Chris Davey is a PhD researcher in Peace Studies and, as well as writing his own blog, originally wrote this for our
Career and Employability Services blog.
How would I fit salt and eggs in to a jar? Could I fit it all in? Can I even fit the lid back on after I have crammed it all in? Why do I feel like my jar is never big enough? Why am I not able to savour the things I enjoy, and too often get stuck with the things that stink?
As a wily teen my mother often scolded me for “burning the candle at both ends”, implying that doing too much would be bad for me. I largely ignored this wisdom until halfway through my undergraduate degree, studying full-time and working nights part-time, I fell asleep at the wheel of my car on the way to work, and rolled through a red light. Fortunately, nobody was seriously hurt. However, my mother called me the next day, and repeated her mantra. Rather begrudgingly, the penny dropped.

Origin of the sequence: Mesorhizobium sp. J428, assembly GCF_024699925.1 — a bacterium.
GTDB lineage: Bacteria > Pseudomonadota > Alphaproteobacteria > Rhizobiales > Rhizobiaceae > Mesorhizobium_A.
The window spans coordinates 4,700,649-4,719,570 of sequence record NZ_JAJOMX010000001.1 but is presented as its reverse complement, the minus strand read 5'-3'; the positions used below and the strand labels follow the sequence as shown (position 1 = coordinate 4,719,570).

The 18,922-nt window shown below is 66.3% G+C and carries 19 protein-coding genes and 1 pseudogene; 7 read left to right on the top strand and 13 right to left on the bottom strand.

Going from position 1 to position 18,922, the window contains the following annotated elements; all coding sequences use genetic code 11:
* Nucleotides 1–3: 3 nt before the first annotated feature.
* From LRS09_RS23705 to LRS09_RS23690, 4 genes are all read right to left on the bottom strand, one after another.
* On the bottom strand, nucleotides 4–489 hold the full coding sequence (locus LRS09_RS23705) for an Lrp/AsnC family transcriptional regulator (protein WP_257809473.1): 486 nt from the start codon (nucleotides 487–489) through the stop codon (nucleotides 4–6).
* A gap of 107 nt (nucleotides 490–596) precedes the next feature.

I would like to think that I am now older and wiser as a postgraduate student who still works, studies, and now have my own children. The lesson of cramming too much into life remains with me. The simple demonstration of the eggs and salt in a jar has helped me figure out how to be safer and less rubbish at prioritising. How, then, can one balance the important big things in life with the small stuff, when they both need attention?
The demonstration goes like this, if you pour all the salt in at once, you might fit one egg in, however, if the order is reversed you can happily jam it all in. The moral here is that the big, meaningful, important things in life can be dealt with first, not only in order to accomplish such, but also to fit in the little bits. Think: “don’t sweat the small stuff” meets “live life to the full”.
Aside from no longer owning a car, I have learned to safely prioritize the important things, getting the most out of life. As a PhD student with responsibilities at home and work, I still often feel like I am constantly juggling. However, I juggle, burn my candle, stuff things in the jar or whatever, with confidence knowing that life can be enjoyable and fulfilling. Although my PhD won’t write itself, I happily fit it in around the bigger things.
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